Coding bootcamps are offering students a new way to enter careers in tech and web development without spending the time and money on a standard four-year college degree. They can be an exceptional way to pick up the skills most-wanted to by employers today in six months. Nevertheless, they still represent a major decision for prospective students. The time commitment and effort is considerable, and of course there are fees involved in attending almost any bootcamp.
If you’re considering registering for a coding bootcamp, you should ask yourself if you’re ready to….
Work Really Hard
There’s a reason coding bootcamps use the word “bootcamp” to describe what they’re all about. They are challenging, they pack a lot of information into a condensed period of time, and they expect students to dedicate a lot of time and energy to getting their work done. After all, no matter what bootcamp model you choose—online, offline, or hybrid—there’s a lot of work to be done. Either you’ll be attending an immersive offline program that required you to attend classes five days a week for six months, or you’ll choose and online or hybrid model because you’re fitting your learning around work, family or other must-do responsibilities. It can be a lot to juggle and you will be heads down for many months, but the payoff is worth it.
Solve Challenging Problems
One of the aspects of web and mobile development that’s so empowering is that if you can think it, you can build it. Of course, that’s what makes it so challenging too. Tackling something that no one has ever done before, or at the very least that very few people have done before, means there’s no proven path forward. You will no doubt come across major roadblocks and hurdles, and you’ll have to frequently troubleshoot to get things to work. Coding is hard and being a good developer requires patience and adaptiveness to make what’s in your head come to life.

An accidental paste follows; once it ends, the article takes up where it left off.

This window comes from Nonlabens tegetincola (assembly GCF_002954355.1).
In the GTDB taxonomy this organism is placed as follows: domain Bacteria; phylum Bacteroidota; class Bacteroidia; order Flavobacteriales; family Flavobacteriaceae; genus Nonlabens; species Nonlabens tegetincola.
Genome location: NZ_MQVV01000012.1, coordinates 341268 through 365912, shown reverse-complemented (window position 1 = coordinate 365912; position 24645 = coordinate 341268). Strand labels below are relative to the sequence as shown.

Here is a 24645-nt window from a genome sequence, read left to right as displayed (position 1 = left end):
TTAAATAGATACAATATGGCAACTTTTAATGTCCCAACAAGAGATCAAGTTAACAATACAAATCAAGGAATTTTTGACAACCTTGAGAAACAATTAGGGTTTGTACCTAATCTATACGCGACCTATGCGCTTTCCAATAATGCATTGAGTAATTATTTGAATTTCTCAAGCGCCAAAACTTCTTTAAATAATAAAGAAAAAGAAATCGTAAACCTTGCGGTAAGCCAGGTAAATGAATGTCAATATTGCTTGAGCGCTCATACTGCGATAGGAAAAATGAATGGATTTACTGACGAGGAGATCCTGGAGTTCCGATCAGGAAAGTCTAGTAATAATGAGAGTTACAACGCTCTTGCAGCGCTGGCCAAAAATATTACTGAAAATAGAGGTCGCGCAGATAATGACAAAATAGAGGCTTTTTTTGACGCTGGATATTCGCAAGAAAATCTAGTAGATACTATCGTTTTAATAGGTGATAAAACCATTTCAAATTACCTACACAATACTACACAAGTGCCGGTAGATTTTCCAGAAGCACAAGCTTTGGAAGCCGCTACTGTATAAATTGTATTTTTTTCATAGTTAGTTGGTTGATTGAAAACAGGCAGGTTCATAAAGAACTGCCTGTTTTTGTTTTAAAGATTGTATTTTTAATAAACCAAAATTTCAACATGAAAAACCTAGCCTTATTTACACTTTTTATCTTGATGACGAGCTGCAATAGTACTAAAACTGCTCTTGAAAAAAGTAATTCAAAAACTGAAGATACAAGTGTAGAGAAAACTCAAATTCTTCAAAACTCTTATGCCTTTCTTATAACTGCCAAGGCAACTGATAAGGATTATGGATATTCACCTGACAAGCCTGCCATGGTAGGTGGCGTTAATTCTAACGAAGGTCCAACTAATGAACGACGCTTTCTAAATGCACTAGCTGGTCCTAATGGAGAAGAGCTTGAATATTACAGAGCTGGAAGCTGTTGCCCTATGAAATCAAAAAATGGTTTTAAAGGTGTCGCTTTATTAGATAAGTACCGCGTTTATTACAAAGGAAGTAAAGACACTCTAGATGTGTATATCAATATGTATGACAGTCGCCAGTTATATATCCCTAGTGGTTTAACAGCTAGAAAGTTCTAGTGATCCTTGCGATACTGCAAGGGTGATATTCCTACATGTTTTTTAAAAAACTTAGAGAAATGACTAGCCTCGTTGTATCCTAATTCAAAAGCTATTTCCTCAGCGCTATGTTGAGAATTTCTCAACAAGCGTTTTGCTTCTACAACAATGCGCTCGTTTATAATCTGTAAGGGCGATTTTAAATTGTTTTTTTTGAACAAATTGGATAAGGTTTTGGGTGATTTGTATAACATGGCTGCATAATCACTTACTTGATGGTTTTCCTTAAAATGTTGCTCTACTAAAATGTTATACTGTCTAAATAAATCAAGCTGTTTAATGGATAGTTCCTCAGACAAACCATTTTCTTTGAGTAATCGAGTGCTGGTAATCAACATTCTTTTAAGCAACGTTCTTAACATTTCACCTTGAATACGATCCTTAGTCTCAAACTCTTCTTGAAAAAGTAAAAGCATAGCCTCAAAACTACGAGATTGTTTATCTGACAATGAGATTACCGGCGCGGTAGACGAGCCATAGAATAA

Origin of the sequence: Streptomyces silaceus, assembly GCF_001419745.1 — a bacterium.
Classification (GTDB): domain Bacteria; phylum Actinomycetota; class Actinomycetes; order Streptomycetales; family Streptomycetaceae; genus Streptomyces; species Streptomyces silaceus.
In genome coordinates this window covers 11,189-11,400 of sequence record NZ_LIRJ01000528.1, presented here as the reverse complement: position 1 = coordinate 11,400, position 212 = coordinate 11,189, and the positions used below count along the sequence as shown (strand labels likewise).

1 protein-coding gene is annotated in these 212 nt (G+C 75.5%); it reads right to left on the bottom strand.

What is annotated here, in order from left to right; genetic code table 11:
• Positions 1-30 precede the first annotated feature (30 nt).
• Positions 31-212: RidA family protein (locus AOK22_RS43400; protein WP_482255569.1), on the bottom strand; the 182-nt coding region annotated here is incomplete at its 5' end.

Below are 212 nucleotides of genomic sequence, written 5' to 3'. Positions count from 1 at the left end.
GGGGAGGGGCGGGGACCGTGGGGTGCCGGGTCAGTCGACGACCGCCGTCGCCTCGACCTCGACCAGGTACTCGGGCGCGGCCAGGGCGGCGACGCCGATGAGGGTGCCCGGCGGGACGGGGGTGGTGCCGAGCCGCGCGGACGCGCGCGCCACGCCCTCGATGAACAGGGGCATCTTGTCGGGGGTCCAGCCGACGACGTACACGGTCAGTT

Work As A Team
While the typical vision people have of a developer is a lone person working in a dark room, this couldn’t be further from the truth. People are often surprised to learn that coding actually involves working together as a team. Of course, each developer is focused on writing a specific set of code, but so are his or her colleagues. At the end of the day, that code has to come together to build a finished product. And during the coding and combining process, bugs and other issues emerge. Troubleshooting these issues means leaning on colleagues, peers and online forums, leveraging the know-how of a community of coders to overcome hurdles and create great code.
Build Things (Almost) From Scratch
Do you love tinkering with things and getting them to work? Do you love the idea of piecing together raw materials to bring something to life? If so, that’s at the heart of many coding projects where you’ll put together the foundations and the finishing touches on a project. Though one thing that’s great about working amongst a community of coders is that many share their code openly. That means that you’re rarely stuck building things completely from scratch. Instead, you can pick and choose from blocks of code that help get you started, and then use your coding knowledge to customize it for your project’s needs.
Did you answer “yes” to all of these? If so, then a coding bootcamp, and a career in web and mobile development, could be a great fit for you. If you’re still on the fence, you can always try a web development fundamentals bootcamp. It’s a great way to dip your toes in the coding waters and experience firsthand if this is something that you can see yourself doing for years to come.